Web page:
# Simple 1 digit display?

I want to drive a single number display but most of the projects I've seen use lots of IO pins. What's the best way to do this with (ideally) only 3 pins?

With 3 bits you can only count up from 0 to 7. You need at least 4 pins to transmit one decimal digit. On the receiving side you can use a decoder. Google "7 segment decoder"

0-7 would be fine for my purposes...

olf2012:
With 3 bits you can only count up from 0 to 7.

You need at least 4 pins to transmit one decimal digit.

1. True.

2. Not true if the pin outputs serial data.

Three pins can drive as many 7-segment displays as you like.
Leo..

Three pins can drive as many 7-segment displays as you like.

http://www.geeetech.com/wiki/index.php/Arduino_7_segment_LED_timer_with_74HC595_module

BillHo:
Three pins can drive as many 7-segment displays as you like.

http://www.geeetech.com/wiki/index.php/Arduino_7_segment_LED_timer_with_74HC595_module

I'm not sure though about putting the current limiting resistor on the anodes. I could imagine that the brightness of the display would be dependent on the number of segments lit.

6v6gt:
I'm not sure though about putting the current limiting resistor on the anodes. I could imagine that the brightness of the display would be dependent on the number of segments lit.

Agreed. Common anode segment displays will want cathode resistors.

BillHo:
Three pins can drive as many 7-segment displays as you like.

http://www.geeetech.com/wiki/index.php/Arduino_7_segment_LED_timer_with_74HC595_module

Seeming as you can have it so the human eye can not really distinguish anything occuring sub 50Hz...then you "could" drive 2 displays with one register using the last bit to flip a transistor to control which display is active.

Turning displays on with their own number for say 5ms and then the next display for 5ms and loop it.

Johnny010:
Seeming as you can have it so the human eye can not really distinguish anything occuring sub 50Hz...then you "could" drive 2 displays with one register using the last bit to flip a transistor to control which display is active.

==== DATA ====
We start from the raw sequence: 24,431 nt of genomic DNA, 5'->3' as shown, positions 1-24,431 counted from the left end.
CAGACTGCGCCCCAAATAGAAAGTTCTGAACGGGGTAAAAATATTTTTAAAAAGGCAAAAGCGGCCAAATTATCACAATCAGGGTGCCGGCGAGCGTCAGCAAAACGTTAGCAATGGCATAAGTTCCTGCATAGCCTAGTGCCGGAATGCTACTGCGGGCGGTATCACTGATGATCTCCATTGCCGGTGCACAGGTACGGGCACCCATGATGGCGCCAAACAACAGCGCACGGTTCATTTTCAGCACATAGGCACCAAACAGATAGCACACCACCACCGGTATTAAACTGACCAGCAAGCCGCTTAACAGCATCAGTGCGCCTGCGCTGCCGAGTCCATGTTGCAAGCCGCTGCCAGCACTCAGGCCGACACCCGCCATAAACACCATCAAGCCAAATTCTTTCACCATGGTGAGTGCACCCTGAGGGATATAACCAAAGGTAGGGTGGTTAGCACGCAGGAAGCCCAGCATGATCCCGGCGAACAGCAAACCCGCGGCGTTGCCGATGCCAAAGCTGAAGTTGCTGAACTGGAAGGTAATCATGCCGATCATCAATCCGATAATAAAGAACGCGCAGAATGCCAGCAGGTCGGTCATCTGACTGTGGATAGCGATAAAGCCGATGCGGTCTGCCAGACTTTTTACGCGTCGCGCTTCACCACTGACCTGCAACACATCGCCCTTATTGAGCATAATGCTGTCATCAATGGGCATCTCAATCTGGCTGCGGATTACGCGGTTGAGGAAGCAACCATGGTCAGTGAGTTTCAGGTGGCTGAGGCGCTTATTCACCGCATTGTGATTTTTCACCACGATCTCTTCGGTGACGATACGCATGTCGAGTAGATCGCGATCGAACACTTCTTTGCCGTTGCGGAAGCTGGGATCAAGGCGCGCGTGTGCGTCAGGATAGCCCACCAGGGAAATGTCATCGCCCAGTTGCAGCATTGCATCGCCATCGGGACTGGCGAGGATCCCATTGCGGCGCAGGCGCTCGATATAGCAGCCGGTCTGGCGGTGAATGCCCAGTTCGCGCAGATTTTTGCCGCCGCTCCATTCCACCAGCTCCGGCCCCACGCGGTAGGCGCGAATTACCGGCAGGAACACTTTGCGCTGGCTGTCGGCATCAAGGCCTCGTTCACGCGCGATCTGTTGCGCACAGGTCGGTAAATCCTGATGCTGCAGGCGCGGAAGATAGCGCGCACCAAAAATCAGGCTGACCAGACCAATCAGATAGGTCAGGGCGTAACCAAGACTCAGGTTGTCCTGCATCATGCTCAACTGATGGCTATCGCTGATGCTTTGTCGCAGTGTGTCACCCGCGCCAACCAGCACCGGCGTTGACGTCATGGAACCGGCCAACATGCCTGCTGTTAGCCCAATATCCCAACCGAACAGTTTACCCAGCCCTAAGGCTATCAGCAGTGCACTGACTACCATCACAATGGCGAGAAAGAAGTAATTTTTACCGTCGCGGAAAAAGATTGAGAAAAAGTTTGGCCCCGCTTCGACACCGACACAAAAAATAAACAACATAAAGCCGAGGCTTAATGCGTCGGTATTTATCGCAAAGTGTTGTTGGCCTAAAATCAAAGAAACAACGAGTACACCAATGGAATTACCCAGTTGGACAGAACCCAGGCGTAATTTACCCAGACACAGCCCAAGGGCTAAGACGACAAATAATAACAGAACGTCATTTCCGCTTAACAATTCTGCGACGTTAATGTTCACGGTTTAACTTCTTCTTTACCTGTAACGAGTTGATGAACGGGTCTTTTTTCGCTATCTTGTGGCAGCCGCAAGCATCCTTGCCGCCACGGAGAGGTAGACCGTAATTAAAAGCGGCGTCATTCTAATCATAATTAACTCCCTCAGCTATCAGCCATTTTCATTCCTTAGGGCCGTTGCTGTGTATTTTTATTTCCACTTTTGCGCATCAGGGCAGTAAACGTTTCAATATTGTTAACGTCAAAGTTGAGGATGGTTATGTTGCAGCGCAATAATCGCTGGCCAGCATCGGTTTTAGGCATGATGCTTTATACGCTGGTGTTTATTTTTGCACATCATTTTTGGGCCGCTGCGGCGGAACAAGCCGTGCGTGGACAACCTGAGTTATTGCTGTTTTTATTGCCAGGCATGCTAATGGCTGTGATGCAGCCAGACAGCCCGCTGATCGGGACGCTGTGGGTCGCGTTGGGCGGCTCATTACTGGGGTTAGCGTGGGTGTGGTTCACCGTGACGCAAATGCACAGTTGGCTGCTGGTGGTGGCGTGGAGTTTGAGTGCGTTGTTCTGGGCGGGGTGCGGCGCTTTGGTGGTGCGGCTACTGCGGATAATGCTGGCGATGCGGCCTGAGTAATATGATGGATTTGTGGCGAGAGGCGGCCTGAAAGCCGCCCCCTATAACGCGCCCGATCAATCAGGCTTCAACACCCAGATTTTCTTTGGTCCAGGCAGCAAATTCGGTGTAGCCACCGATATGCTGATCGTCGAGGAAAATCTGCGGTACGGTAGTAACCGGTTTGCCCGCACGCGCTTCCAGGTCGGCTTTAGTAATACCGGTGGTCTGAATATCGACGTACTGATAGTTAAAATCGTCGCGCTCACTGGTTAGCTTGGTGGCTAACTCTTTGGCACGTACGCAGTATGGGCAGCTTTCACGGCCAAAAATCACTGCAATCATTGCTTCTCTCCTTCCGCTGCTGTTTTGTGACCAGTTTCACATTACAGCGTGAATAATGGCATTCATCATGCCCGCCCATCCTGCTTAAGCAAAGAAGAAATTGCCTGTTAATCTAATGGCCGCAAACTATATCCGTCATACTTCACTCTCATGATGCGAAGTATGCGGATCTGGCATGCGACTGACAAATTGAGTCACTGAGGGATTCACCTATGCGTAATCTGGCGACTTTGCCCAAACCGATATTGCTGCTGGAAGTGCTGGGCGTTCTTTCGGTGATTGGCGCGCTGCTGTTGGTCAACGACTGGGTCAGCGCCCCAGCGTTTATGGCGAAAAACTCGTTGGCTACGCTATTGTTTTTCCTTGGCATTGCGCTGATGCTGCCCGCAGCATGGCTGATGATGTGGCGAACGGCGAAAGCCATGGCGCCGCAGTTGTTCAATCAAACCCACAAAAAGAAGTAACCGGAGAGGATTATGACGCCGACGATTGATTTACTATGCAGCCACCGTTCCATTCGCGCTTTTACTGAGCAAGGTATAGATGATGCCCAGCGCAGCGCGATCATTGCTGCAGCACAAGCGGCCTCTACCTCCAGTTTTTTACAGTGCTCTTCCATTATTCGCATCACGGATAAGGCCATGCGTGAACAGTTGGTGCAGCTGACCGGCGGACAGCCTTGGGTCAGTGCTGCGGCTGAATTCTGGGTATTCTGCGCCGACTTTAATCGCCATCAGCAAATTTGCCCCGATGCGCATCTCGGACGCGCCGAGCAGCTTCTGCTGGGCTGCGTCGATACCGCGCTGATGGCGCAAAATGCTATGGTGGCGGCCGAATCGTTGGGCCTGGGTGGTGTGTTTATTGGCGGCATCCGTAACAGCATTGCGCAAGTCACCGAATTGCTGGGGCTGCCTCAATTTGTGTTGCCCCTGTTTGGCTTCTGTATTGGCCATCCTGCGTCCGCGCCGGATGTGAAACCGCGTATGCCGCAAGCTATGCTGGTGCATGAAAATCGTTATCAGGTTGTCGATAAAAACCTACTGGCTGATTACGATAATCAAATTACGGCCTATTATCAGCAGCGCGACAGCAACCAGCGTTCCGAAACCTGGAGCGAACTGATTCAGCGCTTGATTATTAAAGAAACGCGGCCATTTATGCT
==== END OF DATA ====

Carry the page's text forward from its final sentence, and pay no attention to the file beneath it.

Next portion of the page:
Turning displays on with their own number for say 5ms and then the next display for 5ms and loop it.

I'd also definitely think about multiplexing it all so that with two shift registers, one for the anodes, one for the cathodes, 8 transistors for the anode side and 8 resistors for the cathode side, you could drive up to eight seven segment displays. There would be a loss of brightness though because the duty cycle would be 1:8.

This is all interesting, but way above my pay grade. I want a simple solution, as I said up to 7 digits would be OK

Ah yes. It did all drift off in an academic direction which rather lost sight of your original requirements.

This is cheap, can display many digits, and requires only 2 arduino pins: I2C LCD
The characters are small.

This is cheap, simple, displays 1 digit (large) but consumes 9 arduino pins (8 if you donâ€™t want a decimal point. 7 segment LED

If you want a single, but large LED display, that uses only 3 arduino pins, you can buy one shift register and a few additional components as illustrated by BillHo earlier in this thread.

Which (if any) of the suggestions could work for you ? There are also other possibilities.

As above and my initial reply.

A single 8 bit shift register such as the SN74HC595 is a 3 pin packaged option. There are sparkfun and arduino tutorials galore about its use.

This will work with cathode common displays. The IC will give HIGH outputs to drive each LED segment through a resistor (usually 100-330ohms).

Being an IC, it is also a nice simple package.

Option 2 is the use of a darlington pair IC such as the ULN2008A in conjuncton with a bit shift register with common anode displays.

So basically...for less hardware...go option 1.

Cathode common display with an SN74HC595

thanks for this. the blue LCDs are physically too big and the number is to small

I don't have 8 pins spare and adding shift registers seems complicated to a beginner like me...

It might be simpler to use 3 LEDs to show the binary code of the display - a bit obscure, but it would work for me.

Have you actually read a tutorial?

It is pretty straight forward as the Arduino library has ShiftOut() as a built in standard function.

I have some small OLED displays that work on i2c (2 wires)...may be more what you want?

Youd also need 4 LEDs...0 to 9 is 10.

2^3 = 8...you'd only manage a binary representation of 0,1,2,3,4,5,6,7

4 leds = 2^4 = 16 which would allow 0,1,2,3,4,5,6,7,8,9,10,11,12,13,14,15

Johnny010:
Have you actually read a tutorial?

Yes I have. Here are some projects I have built.

http://www.looping.me.uk/category/arduino/

The LED solution I can manage by myself, it was the general principle for minimal-wire LED displays I was looking for advice about.